The Arch Deluxe was another McDonald’s food item that was definitely palatable but owed its failure to a bizarre marketing campaign. With this sandwich—a burger with cheese, peppered bacon, and a potato-flour bun—McDonald’s hoped to expand their demographic in the 1990s. They were having massive success as a kid- and family-friendly franchise, but hoped to be taken more seriously by adults.

Calling the Arch Deluxe “the burger with the grown up taste,” commercials for this McDonald’s food item showed Ronald McDonald playing “sophisticated” sports like golf and pool. More problematically, the ads also showed kids appearing disgusted by the burger. Why the advertisers thought that that would attract adults to it, we’re not sure.

7 / 11
Hot dogs closeup
Africa Studio/Shutterstock

McDonald’s menu fail: McHotDog

Ray Kroc, the man who turned McDonald’s into the fast-food giant we know, was deeply opposed to his company selling hot dogs. The idea of mystery meat in a casing disgusted him, and he forbade McDonald’s to produce hot dogs. That didn’t stop the company from giving it a try in the 1990s, though, after his death. But by that time, McDonald’s was so well-established with the products it did sell that the McHotDog never really caught on. People preferred the McDonald’s classics over this new McDonald’s menu item. Speaking of the classics, get a look at the first McDonald’s menu ever.

8 / 11
Croquette burger

McDonald’s menu fail: McGratin Croquette

Plenty of these failed McDonald’s food items are bizarre, sure, but the McGratin Croquette definitely takes the cake. Introduced primarily for the Japanese market, this doozy of a sandwich combined macaroni, mashed potatoes, and shrimp into a deep-fried croquette-like patty. This patty then went on a bun with a bed of cabbage. Unsurprisingly, people found this McDonald’s food item to have a very odd taste and it was not a success.

9 / 11
closeup of a pile of cooked spaghetti

McDonald’s menu fail: McSpaghetti

In the late ’80s and early ’90s, McDonald’s tried adding pasta products to their menu. A spaghetti-and-meatballs dish is the best-known, but they also tried fettuccine Alfredo and lasagna. Rumor has it that they were trying to compete with Italian-inspired fast food, like Domino’s and Pizza Hut. But as it turned out, consumers just weren’t interested in eating spaghetti at McDonald’s, and the item was pulled from the McDonald’s menu. Check out the coolest McDonald’s locations in the world.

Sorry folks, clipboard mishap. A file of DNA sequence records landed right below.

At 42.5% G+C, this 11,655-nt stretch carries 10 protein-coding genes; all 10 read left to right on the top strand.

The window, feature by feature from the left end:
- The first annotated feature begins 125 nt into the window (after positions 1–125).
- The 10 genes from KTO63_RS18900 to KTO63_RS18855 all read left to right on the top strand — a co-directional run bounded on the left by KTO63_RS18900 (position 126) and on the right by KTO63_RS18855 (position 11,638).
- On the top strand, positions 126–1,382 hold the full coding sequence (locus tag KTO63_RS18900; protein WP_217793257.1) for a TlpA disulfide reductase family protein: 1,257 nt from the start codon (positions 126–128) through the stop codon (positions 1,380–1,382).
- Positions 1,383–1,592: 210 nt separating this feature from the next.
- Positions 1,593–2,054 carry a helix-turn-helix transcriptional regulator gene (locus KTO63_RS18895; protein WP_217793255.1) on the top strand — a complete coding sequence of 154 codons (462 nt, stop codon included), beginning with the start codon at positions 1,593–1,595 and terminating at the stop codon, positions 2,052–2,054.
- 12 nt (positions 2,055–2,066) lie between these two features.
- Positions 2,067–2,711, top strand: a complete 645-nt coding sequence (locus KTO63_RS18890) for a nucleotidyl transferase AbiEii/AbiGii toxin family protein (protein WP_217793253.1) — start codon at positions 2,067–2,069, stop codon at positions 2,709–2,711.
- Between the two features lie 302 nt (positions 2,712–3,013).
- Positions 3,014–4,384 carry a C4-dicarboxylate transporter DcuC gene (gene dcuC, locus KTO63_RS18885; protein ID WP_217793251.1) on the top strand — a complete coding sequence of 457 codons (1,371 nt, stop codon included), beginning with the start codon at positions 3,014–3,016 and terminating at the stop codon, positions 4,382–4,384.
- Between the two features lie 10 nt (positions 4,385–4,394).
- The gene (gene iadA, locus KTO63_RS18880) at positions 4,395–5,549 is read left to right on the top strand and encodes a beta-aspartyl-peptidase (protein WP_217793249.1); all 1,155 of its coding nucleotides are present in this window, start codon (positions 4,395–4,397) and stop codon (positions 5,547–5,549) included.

10 / 11
fast food chicken nuggets with ketchup, french fries, cola
Olga Miltsova/Shutterstock

McDonald’s menu fail: Onion Nuggets

If you think these sound like a wacky variation on the old favorite McDonald’s menu item, McNuggets, you’d be incorrect—they actually debuted before McNuggets! Onion Nuggets, introduced in the 1970s, were chunks of onion, fried, breaded, and served with dipping sauce. This unusual marriage of onion rings and chicken nuggets proved pretty unpopular. Luckily, though, the company would introduce Chicken McNuggets in 1980, and the rest is history.

11 / 11
Classic Burgers
Elena Shashkina/Shutterstock

McDonald’s menu fail: McLean Deluxe

Let’s be honest—McDonald’s is not where you go to get “lean” food. But that didn’t stop the franchise from trying out this “McLean Deluxe” burger, advertised as “91% fat-free,” in 1991. In addition to the premise itself, which was a little off-brand, the burger also just didn’t taste very good, due in part to its pretty wonky secret ingredient. To replace the fat content of the meat patty, McDonald’s used water and… seaweed. Yes, seaweed. Of course, a few failures have most definitely not diminished McDonald’s popularity. The franchise has had plenty of success stories, including the 10 most popular McDonald’s items ever.

Meghan Jones
Meghan Jones is a word nerd who has been writing for RD.com since 2017. You can find her byline on pieces about grammar, fun facts, the meanings of various head-scratching words and phrases, and more. Meghan graduated from Marist College with a Bachelor of Arts in English in 2017; her creative nonfiction piece “Anticipation” was published in the Spring 2017 issue of Angles literary magazine.